Whatever situation arises while examining any bonded user's records, the following information will be helpful:
If use records are available and contain the needed information, they can be used for a quick test. The basic formula to use for each diesel-powered vehicle for each month is as follows.
Odometer/hubmeter reading at the end of the most current month 48,290 Less: Odometer/hubmeter reading at the end of the previous month (46,940) -------- Equals: Miles traveled during the month 1,350 Divided by gallons put into vehicle during the month 300 Equals: Miles per Gallon (MPG) factor 4.5
If the MPG on each vehicle is reasonable, then total the gallons used and compare them with the gallons reported. If there is an insignificant difference between the numbers of gallons used than is reported, then examine another month. A significant difference might indicate adjustments should be made. This could be done by totaling taxable uses if the difference is errors in reporting.
If the MPG factor is not reasonable, this indicates some fill ups have not been recorded. It could also be due to tax-paid purchases from other sources.
Half-ton pickups average from 10 to 20 MPG between fillips. Truck/tractors generally average from 3 to 6 MPG. Some newer truck/tractors equipped with the latest in electronics and aerodynamic equipment may get as high as 7 MPG.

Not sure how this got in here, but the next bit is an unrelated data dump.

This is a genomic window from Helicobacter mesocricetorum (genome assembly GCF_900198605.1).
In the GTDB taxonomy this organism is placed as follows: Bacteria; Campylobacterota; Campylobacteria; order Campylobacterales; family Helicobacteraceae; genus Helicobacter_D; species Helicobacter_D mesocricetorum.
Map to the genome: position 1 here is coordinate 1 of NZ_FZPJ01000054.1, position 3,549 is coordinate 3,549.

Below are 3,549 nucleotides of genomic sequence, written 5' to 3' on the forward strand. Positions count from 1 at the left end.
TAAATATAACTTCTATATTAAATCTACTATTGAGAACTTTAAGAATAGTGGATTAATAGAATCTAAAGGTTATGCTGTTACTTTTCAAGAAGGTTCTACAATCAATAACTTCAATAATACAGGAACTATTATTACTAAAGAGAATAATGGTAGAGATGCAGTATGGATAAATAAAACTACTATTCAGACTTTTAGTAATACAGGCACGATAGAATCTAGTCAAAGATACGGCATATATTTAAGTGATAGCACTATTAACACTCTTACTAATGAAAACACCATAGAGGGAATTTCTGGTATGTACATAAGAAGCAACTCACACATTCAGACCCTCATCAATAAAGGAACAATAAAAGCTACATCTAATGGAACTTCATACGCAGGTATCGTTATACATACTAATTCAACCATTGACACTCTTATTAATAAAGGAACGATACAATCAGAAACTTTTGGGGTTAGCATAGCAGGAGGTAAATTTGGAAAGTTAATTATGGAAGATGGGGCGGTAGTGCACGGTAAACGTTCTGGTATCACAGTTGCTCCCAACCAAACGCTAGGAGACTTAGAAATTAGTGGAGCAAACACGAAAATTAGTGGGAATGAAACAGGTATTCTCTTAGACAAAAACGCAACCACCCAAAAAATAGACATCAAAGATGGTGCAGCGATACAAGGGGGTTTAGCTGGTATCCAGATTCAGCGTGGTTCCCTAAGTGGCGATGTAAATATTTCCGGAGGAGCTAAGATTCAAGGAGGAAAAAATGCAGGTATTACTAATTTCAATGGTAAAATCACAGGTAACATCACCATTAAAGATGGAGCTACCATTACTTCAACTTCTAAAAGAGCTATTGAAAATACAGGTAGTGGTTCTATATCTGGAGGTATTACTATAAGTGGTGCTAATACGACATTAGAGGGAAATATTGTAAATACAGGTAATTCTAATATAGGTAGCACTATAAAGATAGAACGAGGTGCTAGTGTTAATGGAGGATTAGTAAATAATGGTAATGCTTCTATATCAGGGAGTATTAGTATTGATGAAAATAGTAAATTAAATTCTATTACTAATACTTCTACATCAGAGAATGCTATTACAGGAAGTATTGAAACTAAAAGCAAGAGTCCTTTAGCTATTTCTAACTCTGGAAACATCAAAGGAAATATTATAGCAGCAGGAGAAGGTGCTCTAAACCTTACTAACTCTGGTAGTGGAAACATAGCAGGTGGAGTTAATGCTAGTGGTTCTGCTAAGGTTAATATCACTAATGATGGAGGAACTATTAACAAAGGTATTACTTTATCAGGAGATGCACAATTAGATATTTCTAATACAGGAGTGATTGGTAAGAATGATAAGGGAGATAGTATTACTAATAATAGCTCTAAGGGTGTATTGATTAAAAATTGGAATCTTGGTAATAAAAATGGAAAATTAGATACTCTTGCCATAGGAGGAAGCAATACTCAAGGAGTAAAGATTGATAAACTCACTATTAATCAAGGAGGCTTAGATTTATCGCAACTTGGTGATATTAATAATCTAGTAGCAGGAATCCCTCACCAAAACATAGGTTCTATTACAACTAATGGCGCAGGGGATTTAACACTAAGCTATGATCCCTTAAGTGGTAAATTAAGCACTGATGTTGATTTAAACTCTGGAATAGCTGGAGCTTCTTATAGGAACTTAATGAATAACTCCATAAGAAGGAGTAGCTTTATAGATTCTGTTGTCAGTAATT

The tax-free use of diesel by any bonded user, AG user or DD user includes the delivery into the fuel supply tanks of refrigeration units, motorboats, stationary equipment, railway engines, farm machinery or any machinery or equipment not designed or licensed to operate on public roads.
The fuel used in certain motor vehicles may qualify as tax-free use except for that portion used on the public highways (incidental travel). The highway use is taxable and may be computed at the rate of 4 MPG. These vehicles are used entirely off the highway except for incidental travel for repairs, maintenance or to travel from one base of operation to another.
A good guideline to determine whether the vehicle qualifies for incidental highway use is the type of license the vehicle has. If it has a machinery type license, it probably qualifies for the tax-free use except for highway travel. If it has a regular highway license, then it probably does not qualify and all fuel placed in the fuel supply tank is taxable.
Vehicles that generally qualify for tax-free use include graders, maintainers, rollers, packers, paving machinery, loaders, draglines, motor cranes, pulling units, workover rigs, oil drilling rigs, spudders, seismograph units, water well drilling units, etc.
Transport trucks that haul liquids or materials would not qualify even if less than 10% of their travel were on-highway and the rest off-highway. However, the statute allows a 5% allowance for PTO units.
There are exceptions to the above guidelines. A vehicle may be registered for regular highway use and still qualify for tax-free use except for highway travel. Some of these exceptions may include water well drilling units, oil field equipment such as pulling units, workover rigs, hot oiler trucks, kill trucks, etc. They should be equipped with a wheelmeter or hubmeter to measure the highway miles and report fuel used at 4 MPG.
Per Rule 3.183, the gasoline and diesel used for travel on the highway to move farm tractors, combines, and similar self-propelled farm machinery over the public highways for the purpose of transferring the base of operation of the machinery is not taxable.